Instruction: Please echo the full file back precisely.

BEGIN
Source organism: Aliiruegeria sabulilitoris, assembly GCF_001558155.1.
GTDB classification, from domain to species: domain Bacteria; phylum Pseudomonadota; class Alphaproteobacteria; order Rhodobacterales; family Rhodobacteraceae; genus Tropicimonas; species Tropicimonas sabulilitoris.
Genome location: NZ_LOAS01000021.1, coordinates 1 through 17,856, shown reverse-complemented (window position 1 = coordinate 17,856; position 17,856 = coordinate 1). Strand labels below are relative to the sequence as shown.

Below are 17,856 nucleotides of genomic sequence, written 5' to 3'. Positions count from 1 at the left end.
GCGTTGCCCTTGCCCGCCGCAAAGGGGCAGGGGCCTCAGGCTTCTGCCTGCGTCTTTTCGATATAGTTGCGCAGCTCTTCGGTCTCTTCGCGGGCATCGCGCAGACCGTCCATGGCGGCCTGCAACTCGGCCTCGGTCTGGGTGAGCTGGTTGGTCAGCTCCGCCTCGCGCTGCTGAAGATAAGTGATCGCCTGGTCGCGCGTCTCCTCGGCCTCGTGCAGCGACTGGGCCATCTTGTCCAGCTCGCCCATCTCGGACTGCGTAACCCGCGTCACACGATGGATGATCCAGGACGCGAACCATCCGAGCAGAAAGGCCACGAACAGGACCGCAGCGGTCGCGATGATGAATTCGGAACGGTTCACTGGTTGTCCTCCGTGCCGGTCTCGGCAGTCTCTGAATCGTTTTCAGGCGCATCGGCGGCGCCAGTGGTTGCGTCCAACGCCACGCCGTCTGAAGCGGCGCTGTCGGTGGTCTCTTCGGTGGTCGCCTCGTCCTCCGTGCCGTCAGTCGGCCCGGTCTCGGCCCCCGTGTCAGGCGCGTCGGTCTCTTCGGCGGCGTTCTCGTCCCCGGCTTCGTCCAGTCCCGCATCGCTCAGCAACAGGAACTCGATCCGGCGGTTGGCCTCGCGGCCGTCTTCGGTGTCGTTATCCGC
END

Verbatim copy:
Source organism: Aliiruegeria sabulilitoris, assembly GCF_001558155.1.
GTDB classification, from domain to species: domain Bacteria; phylum Pseudomonadota; class Alphaproteobacteria; order Rhodobacterales; family Rhodobacteraceae; genus Tropicimonas; species Tropicimonas sabulilitoris.
Genome location: NZ_LOAS01000021.1, coordinates 1 through 17,856, shown reverse-complemented (window position 1 = coordinate 17,856; position 17,856 = coordinate 1). Strand labels below are relative to the sequence as shown.

Below are 17,856 nucleotides of genomic sequence, written 5' to 3'. Positions count from 1 at the left end.
GCGTTGCCCTTGCCCGCCGCAAAGGGGCAGGGGCCTCAGGCTTCTGCCTGCGTCTTTTCGATATAGTTGCGCAGCTCTTCGGTCTCTTCGCGGGCATCGCGCAGACCGTCCATGGCGGCCTGCAACTCGGCCTCGGTCTGGGTGAGCTGGTTGGTCAGCTCCGCCTCGCGCTGCTGAAGATAAGTGATCGCCTGGTCGCGCGTCTCCTCGGCCTCGTGCAGCGACTGGGCCATCTTGTCCAGCTCGCCCATCTCGGACTGCGTAACCCGCGTCACACGATGGATGATCCAGGACGCGAACCATCCGAGCAGAAAGGCCACGAACAGGACCGCAGCGGTCGCGATGATGAATTCGGAACGGTTCACTGGTTGTCCTCCGTGCCGGTCTCGGCAGTCTCTGAATCGTTTTCAGGCGCATCGGCGGCGCCAGTGGTTGCGTCCAACGCCACGCCGTCTGAAGCGGCGCTGTCGGTGGTCTCTTCGGTGGTCGCCTCGTCCTCCGTGCCGTCAGTCGGCCCGGTCTCGGCCCCCGTGTCAGGCGCGTCGGTCTCTTCGGCGGCGTTCTCGTCCCCGGCTTCGTCCAGTCCCGCATCGCTCAGCAACAGGAACTCGATCCGGCGGTTGGCCTCGCGGCCGTCTTCGGTGTCGTTATCCGC